- Oxytocin modulates selection of allies in intergroup conflict
- Proceedings of the Royal Society B-Biological Sciences
- Volume | Issue number
- 279 | 1731
- Pages (from-to)
- Document type
- Faculty of Social and Behavioural Sciences (FMG)
- Psychology Research Institute (PsyRes)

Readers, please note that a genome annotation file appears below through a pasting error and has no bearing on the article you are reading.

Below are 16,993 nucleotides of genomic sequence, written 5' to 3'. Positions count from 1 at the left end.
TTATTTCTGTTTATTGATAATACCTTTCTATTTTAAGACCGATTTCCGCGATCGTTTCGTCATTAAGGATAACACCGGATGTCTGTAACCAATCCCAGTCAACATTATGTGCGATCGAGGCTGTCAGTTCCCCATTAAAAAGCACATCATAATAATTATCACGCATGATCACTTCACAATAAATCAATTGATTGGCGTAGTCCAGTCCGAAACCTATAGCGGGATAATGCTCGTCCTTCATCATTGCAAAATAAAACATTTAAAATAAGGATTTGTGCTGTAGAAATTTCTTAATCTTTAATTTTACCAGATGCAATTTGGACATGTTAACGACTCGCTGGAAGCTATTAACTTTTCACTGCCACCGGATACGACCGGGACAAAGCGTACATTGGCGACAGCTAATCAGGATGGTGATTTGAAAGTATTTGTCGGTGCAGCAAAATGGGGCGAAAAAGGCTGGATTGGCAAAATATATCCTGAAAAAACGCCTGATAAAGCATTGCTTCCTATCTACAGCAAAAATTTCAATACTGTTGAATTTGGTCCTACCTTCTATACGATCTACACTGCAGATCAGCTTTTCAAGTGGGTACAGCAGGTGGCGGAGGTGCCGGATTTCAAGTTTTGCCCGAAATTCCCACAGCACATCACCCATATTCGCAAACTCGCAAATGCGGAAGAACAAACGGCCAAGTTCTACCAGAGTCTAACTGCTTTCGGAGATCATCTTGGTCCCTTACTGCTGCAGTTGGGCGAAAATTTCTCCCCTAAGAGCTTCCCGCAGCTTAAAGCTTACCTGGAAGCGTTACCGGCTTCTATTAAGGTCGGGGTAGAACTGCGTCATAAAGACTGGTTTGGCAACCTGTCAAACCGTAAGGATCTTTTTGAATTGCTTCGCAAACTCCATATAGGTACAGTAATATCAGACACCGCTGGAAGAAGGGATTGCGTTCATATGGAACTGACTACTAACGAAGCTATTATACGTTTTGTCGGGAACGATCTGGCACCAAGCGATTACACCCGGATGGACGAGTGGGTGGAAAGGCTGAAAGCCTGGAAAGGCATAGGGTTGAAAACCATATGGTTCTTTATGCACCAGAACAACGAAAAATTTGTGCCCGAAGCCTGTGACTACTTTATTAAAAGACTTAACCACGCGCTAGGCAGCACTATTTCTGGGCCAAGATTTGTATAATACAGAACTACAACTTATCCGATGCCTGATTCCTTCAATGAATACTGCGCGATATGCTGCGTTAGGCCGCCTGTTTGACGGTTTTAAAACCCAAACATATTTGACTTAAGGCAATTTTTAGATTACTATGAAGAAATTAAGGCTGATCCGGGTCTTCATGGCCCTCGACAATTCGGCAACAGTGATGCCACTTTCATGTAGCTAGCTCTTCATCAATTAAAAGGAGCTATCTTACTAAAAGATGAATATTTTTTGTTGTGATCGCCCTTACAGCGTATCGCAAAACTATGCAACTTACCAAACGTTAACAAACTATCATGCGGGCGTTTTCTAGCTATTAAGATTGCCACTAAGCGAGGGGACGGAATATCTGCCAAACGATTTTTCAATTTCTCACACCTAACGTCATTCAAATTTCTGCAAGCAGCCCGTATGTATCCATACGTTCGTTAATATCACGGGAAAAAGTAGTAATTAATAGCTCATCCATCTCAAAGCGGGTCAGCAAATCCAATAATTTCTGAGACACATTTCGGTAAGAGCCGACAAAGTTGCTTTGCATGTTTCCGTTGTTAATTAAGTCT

In intergroup competition and conflict, humans benefit from coalitions with strong partners who help them to protect their in-group and prevail over competing out-groups. Here, we link oxytocin, a neuropeptide produced in the hypothalamus, to ally selection in intergroup competition. In a double-blind placebo-controlled experiment, males self-administered oxytocin or placebo, and made selection decisions about six high-threat and six low-threat targets as potential allies in intergroup competition. Males given oxytocin rather than placebo viewed high-threat targets as more useful allies and more frequently selected them into their team than low-threat targets.
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